Source: Globe and Mail, 5 Mar. 2013, at

  3. Categories: Uncategorized

    What’s Natural Gas & Where’s It Come From?

    The short answer: by the time it reaches your stove, furnace or water heater, natural gas is almost pure methane. Usually, it’s a fossil fuel that comes from deep in the ground, formed by pressure, temperature and time.

    The long answer is really long – millions of years long. Natural gas begins as plant life, animals and microorganisms, most commonly from dried-up, long-forgotten oceans. All of this matter would die off and eventually get buried under sediment, mud and rock (that’s why it’s called a fossil fuel) where it would sit under pressure and heat for millions of years. This would break the organic materials’ carbon bonds and transform it into something we all use today. As almost pure methane (one carbon and four hydrogen atoms) natural gas is the cleanest-burning fossil fuel.

    Once mined in its raw form, natural gas can have impurities and other hydrocarbons in it like propane, butane, and hydrogen sulfide, which are removed as byproducts and used in a variety of useful ways. Although naturally colourless and odourless, gas producers add that distinctive “rotten egg” odour (called mercaptan) so leaks can be easily detected.

    However, some natural gas doesn’t come from pressure, heat and time. Ontario could add to its energy mix with biogenic methane, also known as biogas. In this process, methanogens – tiny methane-producing microorganisms – break down organic matter from biodegradable waste to produce natural gas. Landfill gas is a great example, where new technologies are being utilized to harness this renewable resource. Although many jurisdictions are turning to biogas, the province isn’t moving forward on it at this time.

    To learn more about how it gets to your home read our previous posting The Journey of Natural Gas.  You can also let us know your thoughts below.


  4. Categories: Business

    Clearing the ice while cleaning up the books

    Community arenas, university sports facilities, and even NHL teams have already converted to natural gas ice surfacers. Why? Converting Canada’s machines (the biggest names being Olympia and Zamboni) to natural gas presents a sizable and sensible cost-cutting measure. (Generally, rinks can enjoy up to a 65% savings versus propane.) Considering the number of arenas across Canada, these conversions represent a tidal change and significant cost savings.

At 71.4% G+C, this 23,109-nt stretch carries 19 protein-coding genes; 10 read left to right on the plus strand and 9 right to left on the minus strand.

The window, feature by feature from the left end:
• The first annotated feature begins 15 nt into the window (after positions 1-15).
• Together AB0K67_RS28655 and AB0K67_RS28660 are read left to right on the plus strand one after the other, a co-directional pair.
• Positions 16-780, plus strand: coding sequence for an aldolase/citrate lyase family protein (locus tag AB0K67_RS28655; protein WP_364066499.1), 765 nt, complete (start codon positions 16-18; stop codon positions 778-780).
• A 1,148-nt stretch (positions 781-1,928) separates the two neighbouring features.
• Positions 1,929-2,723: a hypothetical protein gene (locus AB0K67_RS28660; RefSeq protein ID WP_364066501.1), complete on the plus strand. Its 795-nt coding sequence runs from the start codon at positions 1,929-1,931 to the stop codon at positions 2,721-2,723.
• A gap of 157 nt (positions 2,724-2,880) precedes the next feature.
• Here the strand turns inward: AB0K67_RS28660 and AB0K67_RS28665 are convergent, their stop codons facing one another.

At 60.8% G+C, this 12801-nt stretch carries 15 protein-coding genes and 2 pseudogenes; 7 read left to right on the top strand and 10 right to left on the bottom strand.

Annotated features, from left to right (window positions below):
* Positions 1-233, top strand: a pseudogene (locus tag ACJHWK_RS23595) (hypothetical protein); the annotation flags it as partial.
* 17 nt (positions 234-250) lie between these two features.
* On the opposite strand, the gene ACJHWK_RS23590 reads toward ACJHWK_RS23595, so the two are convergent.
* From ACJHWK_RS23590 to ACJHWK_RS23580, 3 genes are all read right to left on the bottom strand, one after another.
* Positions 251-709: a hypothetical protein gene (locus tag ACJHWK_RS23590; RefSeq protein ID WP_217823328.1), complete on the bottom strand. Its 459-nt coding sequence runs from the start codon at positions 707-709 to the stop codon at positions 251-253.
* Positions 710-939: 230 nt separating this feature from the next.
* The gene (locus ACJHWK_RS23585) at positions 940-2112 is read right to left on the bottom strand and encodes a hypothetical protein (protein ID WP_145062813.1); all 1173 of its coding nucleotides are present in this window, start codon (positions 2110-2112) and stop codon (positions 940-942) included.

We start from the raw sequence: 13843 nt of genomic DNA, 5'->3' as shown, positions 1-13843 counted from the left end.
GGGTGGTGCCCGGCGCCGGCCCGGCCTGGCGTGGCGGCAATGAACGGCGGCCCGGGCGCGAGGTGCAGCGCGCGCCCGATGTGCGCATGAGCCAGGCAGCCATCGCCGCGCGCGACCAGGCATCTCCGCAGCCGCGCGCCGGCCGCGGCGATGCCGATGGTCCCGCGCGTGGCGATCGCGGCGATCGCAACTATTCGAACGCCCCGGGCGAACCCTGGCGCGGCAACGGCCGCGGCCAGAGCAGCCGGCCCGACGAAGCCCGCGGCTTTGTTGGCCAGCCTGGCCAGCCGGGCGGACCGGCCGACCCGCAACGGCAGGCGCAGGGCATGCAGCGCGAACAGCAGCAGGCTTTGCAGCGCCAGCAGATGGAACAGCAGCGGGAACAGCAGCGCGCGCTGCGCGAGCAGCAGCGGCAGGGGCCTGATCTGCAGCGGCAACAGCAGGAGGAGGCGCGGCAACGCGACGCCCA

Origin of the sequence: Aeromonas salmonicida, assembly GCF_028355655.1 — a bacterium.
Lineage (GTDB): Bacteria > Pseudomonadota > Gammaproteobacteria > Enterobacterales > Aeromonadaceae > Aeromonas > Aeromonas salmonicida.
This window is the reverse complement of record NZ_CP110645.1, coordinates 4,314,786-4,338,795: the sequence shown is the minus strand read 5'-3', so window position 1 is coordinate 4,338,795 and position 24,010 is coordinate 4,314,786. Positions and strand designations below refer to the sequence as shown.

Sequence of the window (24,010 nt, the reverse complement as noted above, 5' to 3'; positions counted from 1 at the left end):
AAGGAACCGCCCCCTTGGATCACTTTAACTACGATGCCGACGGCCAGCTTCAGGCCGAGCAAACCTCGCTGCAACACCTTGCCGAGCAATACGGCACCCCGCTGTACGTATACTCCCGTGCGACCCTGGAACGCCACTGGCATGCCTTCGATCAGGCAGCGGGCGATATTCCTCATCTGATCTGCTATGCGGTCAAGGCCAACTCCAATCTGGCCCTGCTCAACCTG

Although most ice surfacers are fueled by propane, there are even some that operate on gasoline – which, as you can well imagine, is an antiquated and far dirtier option. Many aging technologies exist that need to be brought up to date.

    Cash-strapped municipalities, for a simple operational expense of only a few thousand dollars for a natural gas retrofit kit, can begin recouping their costs almost immediately. Plus, the arena’s existing natural gas lines would be outfitted with a refueling appliance that can be rented from their nearest utility. The ability to refuel their machines “right from the tap” cannot be underestimated.

    Firstly, natural gas literally halves fuel consumption, so it’s far more efficient than propane. This also spares arenas from the nuisance of having to order, stock, and store a multitude of propane tanks (most consume 200-300 tanks annually). And because natural gas cylinders are mounted to machines permanently, they also spare the hassle and strain of switching out heavy propane cylinders.

    If larger NHL arenas are leading the way – smaller community rinks can’t ever be far behind. Has your neighbourhood arena made the switch? Can you think of other types of municipal services that could benefit from converting to natural gas? Let us know in the comments below.


    Connelly, K. Community ice rinks turning to natural gas-powered Zambonis.
    ERI Case Study. Natural Gas Zamboni: It Clears the Air While It Clears the Ice.

  5. Categories: Uncategorized

    Affordable Energy for Canada